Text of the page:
A recent large-scale, randomized study of reflexology offers the strongest evidence yet that it can help cancer patients manage their symptoms and perform daily tasks. This study investigated reflexology as a complement to standard cancer treatment.

Reflexology is based on the idea that stimulating specific points on the feet can improve the functioning of corresponding organs, glands, and other parts of the body.

This study involved 385 women undergoing chemotherapy or hormonal therapy for advanced-stage breast cancer that had spread beyond the breast. The women were randomly assigned to one of three groups. One group was treated by a certified reflexologist, one group received a foot massage that was meant to act as a placebo, and the third group had only standard medical treatment no foot manipulation. The participants were surveyed about their symptoms at intake and after 5 and 11 weeks.

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The researchers found that those in the reflexology group experienced significantly less shortness of breath, a common symptom in breast cancer patients. Perhaps due to their improved breathing, they were also better able to perform daily tasks such as climbing a flight of stairs, getting dressed, or going grocery shopping. The lead author, Gwen Wyatt, PhD, RN, professor at Michigan State University, expressed surprise that the effects of reflexology appeared to be primarily physical, and not psychological.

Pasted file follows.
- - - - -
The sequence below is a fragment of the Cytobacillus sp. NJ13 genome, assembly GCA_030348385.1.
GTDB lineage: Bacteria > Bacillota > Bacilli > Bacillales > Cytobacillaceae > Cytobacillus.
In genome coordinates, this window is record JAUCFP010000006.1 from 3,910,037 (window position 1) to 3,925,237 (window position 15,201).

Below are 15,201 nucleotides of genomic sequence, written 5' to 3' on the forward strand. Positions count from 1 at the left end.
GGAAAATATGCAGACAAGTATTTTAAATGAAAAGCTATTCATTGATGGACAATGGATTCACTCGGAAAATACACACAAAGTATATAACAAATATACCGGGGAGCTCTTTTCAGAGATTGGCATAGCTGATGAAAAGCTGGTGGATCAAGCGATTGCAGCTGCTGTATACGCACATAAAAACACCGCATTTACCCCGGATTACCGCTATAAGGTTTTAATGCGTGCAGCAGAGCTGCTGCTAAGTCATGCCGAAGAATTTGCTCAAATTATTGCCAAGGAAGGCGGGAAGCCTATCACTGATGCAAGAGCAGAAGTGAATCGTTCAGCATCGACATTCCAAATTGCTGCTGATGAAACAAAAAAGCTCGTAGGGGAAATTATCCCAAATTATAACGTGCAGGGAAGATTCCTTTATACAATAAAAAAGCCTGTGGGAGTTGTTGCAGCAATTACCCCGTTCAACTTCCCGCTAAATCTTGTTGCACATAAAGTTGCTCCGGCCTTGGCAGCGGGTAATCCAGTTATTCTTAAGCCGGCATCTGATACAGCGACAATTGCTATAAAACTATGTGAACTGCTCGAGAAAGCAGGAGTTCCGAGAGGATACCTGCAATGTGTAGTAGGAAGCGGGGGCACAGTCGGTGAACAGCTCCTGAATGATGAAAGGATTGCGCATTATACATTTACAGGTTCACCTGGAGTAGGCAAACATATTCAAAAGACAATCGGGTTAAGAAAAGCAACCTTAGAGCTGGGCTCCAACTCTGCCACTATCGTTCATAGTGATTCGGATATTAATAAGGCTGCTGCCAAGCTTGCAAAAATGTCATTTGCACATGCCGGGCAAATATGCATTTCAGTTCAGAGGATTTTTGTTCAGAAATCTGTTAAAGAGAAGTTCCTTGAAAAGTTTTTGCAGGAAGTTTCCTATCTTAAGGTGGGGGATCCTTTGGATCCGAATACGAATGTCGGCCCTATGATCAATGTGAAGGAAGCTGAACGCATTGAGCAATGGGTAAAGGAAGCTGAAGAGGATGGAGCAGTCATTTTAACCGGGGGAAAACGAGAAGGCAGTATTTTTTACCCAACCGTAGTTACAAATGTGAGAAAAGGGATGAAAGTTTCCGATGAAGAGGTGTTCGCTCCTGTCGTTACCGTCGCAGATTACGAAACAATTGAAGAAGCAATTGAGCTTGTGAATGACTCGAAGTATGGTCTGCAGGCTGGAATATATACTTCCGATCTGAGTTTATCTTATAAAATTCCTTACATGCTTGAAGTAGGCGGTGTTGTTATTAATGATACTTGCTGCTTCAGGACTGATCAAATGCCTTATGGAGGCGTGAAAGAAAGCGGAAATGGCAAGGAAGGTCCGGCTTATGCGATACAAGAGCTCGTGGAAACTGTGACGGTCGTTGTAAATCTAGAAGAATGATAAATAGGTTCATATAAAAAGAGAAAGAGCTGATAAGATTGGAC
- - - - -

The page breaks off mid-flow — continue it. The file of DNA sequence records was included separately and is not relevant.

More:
“We didn’t get the change we might have expected with the emotional symptoms like anxiety and depression,” Wyatt said. “The most significant changes were documented with the physical symptoms.”

Also unexpected was the reduced fatigue reported by those who received the “placebo” foot massage, particularly since the reflexology group did not show similarly significant improvement. Wyatt is now investigating whether a friend or family member can successfully deliver reflexology after being trained by certified reflexologists to perform the nine specific steps used in the study.

Reflexology did not appear to reduce pain or nausea, but Wyatt said that could be because the drugs for combating those symptoms are generally quite effective, so the women may not have reported them to begin with.

This study was published in Oncology Nursing Forum (2012;  doi:10.1188/12.ONF.568-577).